Holding Back The Tears

Why should it take so long to find one’s preferred learning style? How many years does it take to earn a doctorate? Why is it only now, taking an American Sign Language class taught in a voice-free zone, that I understand that voiced environments have been just about too much for me for just about as long as I can remember. The professor, a colleague, hands out a page with facial expressions we are to master during the course of the next several weeks and learn to use them when signing corresponding words and ideas. It is all I can do to restrain the cascade of tears that threaten as I glance at things I would barely know how to feel, let alone express. Extreme? Perhaps. But someone out there understands in her bones what I am writing about. I know that I am not the only one on Planet Earth who has lived with low-grade panic for so long that “feeling the fear and doing it anyway” is no longer even an understatement. I felt a modicum of relief when someone or circumstance, some decade or more ago now, provided me with the ‘hyper-vigilance‘ frame. But, absent a way to redirect one’s chronic thought patterns, or an understanding or diagnosis for the accompanying disorders, one remains trapped, as it were in her own living nightmare.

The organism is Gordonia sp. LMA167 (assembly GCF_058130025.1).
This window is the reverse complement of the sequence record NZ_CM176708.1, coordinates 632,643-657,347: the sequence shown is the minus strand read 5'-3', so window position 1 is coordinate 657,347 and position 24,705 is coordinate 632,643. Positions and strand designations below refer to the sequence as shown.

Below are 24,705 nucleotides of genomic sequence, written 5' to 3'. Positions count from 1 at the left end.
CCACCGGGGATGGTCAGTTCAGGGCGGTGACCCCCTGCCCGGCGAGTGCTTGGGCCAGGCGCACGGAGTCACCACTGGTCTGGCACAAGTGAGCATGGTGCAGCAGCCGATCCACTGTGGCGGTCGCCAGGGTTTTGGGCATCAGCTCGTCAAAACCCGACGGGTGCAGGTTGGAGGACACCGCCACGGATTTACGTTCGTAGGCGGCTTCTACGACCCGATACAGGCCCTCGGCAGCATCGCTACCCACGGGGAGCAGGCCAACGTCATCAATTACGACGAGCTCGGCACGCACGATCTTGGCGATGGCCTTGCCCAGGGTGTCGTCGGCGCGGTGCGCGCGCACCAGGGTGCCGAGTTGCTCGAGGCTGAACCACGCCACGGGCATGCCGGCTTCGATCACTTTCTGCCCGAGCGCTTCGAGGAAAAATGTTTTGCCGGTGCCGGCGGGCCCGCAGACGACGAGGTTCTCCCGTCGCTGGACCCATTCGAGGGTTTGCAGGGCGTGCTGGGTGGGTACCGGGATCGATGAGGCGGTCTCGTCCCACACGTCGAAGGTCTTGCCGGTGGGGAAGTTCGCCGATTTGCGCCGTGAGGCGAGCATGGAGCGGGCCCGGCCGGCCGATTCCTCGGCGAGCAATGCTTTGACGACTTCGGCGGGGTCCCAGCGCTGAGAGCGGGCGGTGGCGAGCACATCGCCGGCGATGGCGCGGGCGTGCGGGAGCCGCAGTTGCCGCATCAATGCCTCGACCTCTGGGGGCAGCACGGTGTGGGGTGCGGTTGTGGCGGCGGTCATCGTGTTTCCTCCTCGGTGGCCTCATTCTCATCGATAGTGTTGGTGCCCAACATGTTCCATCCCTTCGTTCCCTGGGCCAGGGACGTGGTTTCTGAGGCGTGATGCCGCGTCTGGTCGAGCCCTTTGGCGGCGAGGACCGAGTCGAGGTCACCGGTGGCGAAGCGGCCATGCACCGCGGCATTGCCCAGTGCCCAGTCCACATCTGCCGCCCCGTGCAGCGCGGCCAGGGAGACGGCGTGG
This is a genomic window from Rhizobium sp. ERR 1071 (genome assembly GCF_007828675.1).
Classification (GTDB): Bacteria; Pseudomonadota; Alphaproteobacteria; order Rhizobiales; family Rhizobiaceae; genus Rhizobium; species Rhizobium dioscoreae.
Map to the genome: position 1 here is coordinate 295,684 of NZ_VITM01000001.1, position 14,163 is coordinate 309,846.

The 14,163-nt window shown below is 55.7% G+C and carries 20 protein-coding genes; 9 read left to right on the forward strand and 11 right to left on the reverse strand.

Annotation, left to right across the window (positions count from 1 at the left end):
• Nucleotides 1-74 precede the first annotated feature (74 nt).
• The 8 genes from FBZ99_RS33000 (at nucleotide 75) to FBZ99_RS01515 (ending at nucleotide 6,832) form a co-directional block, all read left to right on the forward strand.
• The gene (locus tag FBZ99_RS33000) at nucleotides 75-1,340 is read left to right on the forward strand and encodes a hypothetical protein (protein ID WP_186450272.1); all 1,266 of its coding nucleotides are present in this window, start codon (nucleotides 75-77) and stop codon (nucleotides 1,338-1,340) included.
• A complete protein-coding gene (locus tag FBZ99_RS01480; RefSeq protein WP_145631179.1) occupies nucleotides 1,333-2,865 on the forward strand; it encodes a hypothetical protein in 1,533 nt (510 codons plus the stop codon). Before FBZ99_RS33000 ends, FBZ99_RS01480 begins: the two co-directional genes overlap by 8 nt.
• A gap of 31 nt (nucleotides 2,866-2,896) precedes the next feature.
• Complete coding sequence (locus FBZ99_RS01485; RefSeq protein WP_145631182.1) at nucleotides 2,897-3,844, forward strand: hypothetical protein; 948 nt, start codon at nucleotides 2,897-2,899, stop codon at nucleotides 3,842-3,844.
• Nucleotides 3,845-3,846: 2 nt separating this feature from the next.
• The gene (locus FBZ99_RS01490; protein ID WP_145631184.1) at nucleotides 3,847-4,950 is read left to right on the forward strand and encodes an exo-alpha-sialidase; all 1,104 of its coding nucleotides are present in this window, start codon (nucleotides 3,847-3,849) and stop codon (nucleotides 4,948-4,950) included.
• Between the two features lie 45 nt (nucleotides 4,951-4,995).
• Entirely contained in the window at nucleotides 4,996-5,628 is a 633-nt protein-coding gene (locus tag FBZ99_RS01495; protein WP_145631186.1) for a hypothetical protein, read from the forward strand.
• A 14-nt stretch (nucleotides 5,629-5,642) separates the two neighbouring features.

Chicken or Egg? I don’t know. All I know is today, for the first time in 20 years of teaching (and, by the way, as a direct result of a thought that had room to rise during a meditation workshop at this semester’s convocation) I began my class in a darkness punctuated only by the sound of my voice reading something to my students that mattered to me. Light filtered in from the muted projection screen and a shaded window high in the wall behind which was an overcast desert sky. All of that is to say, that today, 20 years into teaching and counting, was the first day I started class within MY comfort zone.

Much Ado About Something

Asked to complete a survey about yet another textbook instructors are expected to force-feed students, I opt here to post my response to the question asking which text I would prefer to use. Many were the times during winter break that I thought to return to this blog and yet resisted the urge. Preparing for my sabbatical blog, I dip my digits back into the blogosphere with this entry.

Writing About World Literature by Karen Gocsik is preferred (if likely, in surveyors’ opinions, to be comparing apples and oranges) for the following reasons. 1 – Content available digitally in the public domain is sufficient for an eight-week course. 2 – Students, given the opportunity / expectation to produce Background Research, are able to provide rich context while polishing their own critical and creative thinking skills. 3 – Gocsik gets to the point elegantly in just about the fewest words imaginable.